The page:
Jul.7 – In a bid to wean its clubs off betting sponsors as primary club partners, the Premier League has asked clubs to voluntarily support the phasing out of shirt sponsorship over a three-year period.
The UK government has threatened a blanket ban on shirt sponsorships as it considers how it will regulate how online bookmakers market themselves. The threat is that the sponsorship ban would be immediate and backed by legislation.
There are currently nine of the 20 Premier League clubs with online bookmakers as their main shirt sponsors. The bulk of sponsorships are aimed at Asian markets rather than UK punters and are typically worth between £5m and £7m a year for clubs.
In an attempt to keep on the good side of regulators, the Premier League, in a letter sent earlier this week, asks clubs to commit to a voluntary ban which would start with the new season but allow existing agreements to supplement their terms as long as they expire no later than the 2024-25 campaign.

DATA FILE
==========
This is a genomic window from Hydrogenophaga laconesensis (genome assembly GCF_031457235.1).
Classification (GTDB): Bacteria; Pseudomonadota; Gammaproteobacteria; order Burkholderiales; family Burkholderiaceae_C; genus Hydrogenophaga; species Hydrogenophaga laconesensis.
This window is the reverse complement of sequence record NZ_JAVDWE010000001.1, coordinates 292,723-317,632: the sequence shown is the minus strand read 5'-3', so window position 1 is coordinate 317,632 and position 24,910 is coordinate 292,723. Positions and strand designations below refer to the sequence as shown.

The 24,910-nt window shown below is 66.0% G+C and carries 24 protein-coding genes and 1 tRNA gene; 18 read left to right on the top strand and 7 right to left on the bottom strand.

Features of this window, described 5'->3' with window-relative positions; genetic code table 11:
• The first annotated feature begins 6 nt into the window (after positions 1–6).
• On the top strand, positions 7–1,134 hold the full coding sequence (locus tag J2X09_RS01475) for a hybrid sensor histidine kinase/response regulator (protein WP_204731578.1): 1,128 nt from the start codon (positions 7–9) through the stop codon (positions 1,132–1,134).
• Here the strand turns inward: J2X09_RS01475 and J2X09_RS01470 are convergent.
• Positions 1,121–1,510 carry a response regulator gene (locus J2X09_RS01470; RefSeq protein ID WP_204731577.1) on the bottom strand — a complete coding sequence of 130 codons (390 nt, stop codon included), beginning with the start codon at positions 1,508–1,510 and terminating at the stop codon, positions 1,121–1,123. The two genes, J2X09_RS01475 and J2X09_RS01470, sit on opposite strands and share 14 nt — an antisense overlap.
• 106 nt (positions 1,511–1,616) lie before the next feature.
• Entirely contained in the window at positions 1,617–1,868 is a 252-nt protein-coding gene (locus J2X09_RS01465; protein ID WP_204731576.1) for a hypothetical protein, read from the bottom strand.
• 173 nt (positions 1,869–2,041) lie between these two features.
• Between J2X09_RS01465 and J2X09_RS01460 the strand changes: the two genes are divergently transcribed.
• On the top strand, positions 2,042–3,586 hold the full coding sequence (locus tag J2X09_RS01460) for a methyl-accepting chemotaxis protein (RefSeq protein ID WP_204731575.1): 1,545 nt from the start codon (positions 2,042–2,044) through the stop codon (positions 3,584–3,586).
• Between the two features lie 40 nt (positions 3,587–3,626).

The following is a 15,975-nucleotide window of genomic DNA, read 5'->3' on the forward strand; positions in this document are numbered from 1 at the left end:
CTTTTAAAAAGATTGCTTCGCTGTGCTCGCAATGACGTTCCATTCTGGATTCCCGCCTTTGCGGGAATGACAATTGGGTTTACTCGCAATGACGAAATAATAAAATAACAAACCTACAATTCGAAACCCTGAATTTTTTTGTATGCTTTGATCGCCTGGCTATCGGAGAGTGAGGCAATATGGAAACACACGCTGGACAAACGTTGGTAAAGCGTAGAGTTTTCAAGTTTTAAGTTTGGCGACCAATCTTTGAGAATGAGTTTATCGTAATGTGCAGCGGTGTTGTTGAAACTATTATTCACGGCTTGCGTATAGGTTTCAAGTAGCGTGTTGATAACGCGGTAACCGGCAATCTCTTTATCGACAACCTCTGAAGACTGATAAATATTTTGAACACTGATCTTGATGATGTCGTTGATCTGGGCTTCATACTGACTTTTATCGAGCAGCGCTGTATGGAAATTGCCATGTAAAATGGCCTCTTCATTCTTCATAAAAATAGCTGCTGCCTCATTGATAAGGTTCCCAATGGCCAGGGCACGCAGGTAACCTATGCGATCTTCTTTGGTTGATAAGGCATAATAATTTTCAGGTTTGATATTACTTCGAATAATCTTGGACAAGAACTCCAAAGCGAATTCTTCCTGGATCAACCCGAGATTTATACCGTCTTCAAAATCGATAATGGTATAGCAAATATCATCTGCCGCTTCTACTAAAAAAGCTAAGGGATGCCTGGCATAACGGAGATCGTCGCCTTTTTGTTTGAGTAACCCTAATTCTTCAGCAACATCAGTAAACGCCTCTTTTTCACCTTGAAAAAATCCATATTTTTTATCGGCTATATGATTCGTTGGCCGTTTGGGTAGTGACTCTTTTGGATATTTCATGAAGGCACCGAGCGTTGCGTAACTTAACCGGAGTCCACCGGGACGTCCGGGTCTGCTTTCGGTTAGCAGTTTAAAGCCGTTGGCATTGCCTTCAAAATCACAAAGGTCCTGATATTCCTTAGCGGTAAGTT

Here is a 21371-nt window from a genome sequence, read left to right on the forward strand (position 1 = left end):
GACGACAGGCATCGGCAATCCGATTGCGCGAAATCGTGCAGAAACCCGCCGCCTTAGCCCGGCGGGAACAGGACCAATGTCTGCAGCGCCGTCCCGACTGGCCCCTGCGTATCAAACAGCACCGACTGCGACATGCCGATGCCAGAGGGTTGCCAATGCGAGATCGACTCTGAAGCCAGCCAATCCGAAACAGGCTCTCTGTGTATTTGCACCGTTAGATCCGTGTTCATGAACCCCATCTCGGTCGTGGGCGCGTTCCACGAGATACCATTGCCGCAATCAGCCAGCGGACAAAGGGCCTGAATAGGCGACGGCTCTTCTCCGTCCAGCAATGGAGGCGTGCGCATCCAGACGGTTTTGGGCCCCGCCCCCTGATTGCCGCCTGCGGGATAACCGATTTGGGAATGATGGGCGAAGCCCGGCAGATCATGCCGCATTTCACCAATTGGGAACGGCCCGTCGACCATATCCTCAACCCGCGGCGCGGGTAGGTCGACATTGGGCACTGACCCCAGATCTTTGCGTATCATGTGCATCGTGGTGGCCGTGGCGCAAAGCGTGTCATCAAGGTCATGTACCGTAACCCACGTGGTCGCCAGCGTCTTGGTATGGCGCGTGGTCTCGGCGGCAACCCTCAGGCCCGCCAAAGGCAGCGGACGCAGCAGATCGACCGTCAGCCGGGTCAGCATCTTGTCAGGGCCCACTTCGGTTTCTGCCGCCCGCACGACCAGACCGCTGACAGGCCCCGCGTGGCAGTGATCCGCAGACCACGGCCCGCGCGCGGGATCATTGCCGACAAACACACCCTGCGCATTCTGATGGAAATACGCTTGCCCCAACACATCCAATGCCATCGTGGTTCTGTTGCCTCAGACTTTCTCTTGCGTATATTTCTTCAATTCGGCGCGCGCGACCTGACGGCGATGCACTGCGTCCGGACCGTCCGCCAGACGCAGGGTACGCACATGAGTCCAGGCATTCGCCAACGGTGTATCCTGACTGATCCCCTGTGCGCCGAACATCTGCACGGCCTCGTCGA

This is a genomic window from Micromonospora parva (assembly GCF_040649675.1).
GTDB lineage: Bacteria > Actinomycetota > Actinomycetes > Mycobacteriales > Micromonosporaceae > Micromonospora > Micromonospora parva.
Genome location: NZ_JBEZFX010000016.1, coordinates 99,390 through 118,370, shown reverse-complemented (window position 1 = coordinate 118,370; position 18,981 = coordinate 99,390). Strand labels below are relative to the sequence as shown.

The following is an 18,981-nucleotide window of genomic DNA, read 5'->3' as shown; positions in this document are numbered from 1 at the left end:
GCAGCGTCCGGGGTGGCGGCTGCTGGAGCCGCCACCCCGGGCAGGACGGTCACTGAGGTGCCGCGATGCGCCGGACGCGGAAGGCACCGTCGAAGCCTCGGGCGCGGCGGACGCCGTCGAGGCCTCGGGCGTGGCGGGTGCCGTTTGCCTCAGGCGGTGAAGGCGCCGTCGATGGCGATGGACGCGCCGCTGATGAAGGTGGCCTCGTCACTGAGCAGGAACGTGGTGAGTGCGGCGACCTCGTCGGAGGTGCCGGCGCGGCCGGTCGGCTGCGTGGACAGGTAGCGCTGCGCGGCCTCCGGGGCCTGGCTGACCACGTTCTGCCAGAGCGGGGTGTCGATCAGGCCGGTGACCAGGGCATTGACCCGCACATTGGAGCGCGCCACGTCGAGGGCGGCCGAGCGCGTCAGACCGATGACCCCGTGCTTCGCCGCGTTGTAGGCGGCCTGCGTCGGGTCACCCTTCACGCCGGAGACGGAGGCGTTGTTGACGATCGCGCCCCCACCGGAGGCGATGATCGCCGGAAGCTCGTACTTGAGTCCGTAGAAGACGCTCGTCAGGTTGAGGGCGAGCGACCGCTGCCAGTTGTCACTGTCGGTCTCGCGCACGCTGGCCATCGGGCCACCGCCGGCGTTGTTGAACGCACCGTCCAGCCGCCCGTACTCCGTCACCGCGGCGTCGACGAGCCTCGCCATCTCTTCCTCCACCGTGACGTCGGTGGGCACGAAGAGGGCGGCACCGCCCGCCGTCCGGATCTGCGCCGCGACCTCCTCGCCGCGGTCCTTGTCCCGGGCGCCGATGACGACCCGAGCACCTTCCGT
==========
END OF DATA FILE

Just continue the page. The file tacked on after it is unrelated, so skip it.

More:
The clubs have a very short deadline to respond. For the proposal to pass league-wide, 14 clubs need to be in favor.
One area that may not be covered by the ban is innings sponsorships, while perimeter board advertising and other club betting sponsorships and partnerships are likely to be only lightly regulated.
The key to avoiding potentially prohibitive legislation is a voluntary agreement with the Premier League.
While the prospect of legislation has been on the radar for some time, many clubs have nonetheless chosen to retain their betting partnerships, with Everton FC even announcing a new deal with Stake.com covering the 2020/21 season – a move criticized by fans and anti-gambling lobbyists, particularly because Everton had previously taken high morals by making a fuss to end a previous shirt sponsorship with online betting company SportPesa.
The reality is that clubs would comfortably replace betting company shirt sponsorships, but the reality is that there are too few sponsors willing to pay the Premier League shirt freight.
The relationship between the Premier League and the betting industry is symbiotic on many levels. As a broadcast rights sales manager told Insideworldfootball, “the reality is that Premier League betting volume in Asian markets drives a large portion of the rights fee paid”.
It remains to be seen what impact the removal of jersey betting sponsorships will have to make betting safer. If the result is to significantly reduce Premier League betting volumes, the knock-on effect could be that it inadvertently affects broadcast revenue and viewer interest.
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